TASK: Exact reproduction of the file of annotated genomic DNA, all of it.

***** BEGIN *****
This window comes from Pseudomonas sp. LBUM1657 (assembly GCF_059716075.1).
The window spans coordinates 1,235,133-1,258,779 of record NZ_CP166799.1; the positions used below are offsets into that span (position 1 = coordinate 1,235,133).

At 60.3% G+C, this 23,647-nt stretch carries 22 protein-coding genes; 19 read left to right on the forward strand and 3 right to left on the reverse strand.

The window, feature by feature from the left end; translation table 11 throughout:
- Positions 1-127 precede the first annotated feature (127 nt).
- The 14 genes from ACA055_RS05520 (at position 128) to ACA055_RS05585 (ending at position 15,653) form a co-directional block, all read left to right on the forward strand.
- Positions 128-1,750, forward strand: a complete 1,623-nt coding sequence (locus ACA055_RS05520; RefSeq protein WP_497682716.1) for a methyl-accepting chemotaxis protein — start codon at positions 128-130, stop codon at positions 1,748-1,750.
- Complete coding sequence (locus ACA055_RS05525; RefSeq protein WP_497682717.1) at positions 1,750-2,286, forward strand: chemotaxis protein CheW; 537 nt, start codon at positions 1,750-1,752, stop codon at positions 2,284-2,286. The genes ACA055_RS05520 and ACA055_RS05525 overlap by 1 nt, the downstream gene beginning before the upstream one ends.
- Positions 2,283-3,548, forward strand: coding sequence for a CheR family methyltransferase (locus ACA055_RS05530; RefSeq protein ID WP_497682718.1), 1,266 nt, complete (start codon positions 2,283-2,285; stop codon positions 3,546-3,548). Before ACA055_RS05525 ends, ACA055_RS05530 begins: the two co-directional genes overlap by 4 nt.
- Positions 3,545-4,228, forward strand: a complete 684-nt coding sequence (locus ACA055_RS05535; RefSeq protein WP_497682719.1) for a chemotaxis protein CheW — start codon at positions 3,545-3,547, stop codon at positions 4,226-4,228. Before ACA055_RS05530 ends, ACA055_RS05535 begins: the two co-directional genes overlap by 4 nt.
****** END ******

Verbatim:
This window comes from Pseudomonas sp. LBUM1657 (assembly GCF_059716075.1).
The window spans coordinates 1,235,133-1,258,779 of record NZ_CP166799.1; the positions used below are offsets into that span (position 1 = coordinate 1,235,133).

At 60.3% G+C, this 23,647-nt stretch carries 22 protein-coding genes; 19 read left to right on the forward strand and 3 right to left on the reverse strand.

The window, feature by feature from the left end; translation table 11 throughout:
- Positions 1-127 precede the first annotated feature (127 nt).
- The 14 genes from ACA055_RS05520 (at position 128) to ACA055_RS05585 (ending at position 15,653) form a co-directional block, all read left to right on the forward strand.
- Positions 128-1,750, forward strand: a complete 1,623-nt coding sequence (locus ACA055_RS05520; RefSeq protein WP_497682716.1) for a methyl-accepting chemotaxis protein — start codon at positions 128-130, stop codon at positions 1,748-1,750.
- Complete coding sequence (locus ACA055_RS05525; RefSeq protein WP_497682717.1) at positions 1,750-2,286, forward strand: chemotaxis protein CheW; 537 nt, start codon at positions 1,750-1,752, stop codon at positions 2,284-2,286. The genes ACA055_RS05520 and ACA055_RS05525 overlap by 1 nt, the downstream gene beginning before the upstream one ends.
- Positions 2,283-3,548, forward strand: coding sequence for a CheR family methyltransferase (locus ACA055_RS05530; RefSeq protein ID WP_497682718.1), 1,266 nt, complete (start codon positions 2,283-2,285; stop codon positions 3,546-3,548). Before ACA055_RS05525 ends, ACA055_RS05530 begins: the two co-directional genes overlap by 4 nt.
- Positions 3,545-4,228, forward strand: a complete 684-nt coding sequence (locus ACA055_RS05535; RefSeq protein WP_497682719.1) for a chemotaxis protein CheW — start codon at positions 3,545-3,547, stop codon at positions 4,226-4,228. Before ACA055_RS05530 ends, ACA055_RS05535 begins: the two co-directional genes overlap by 4 nt.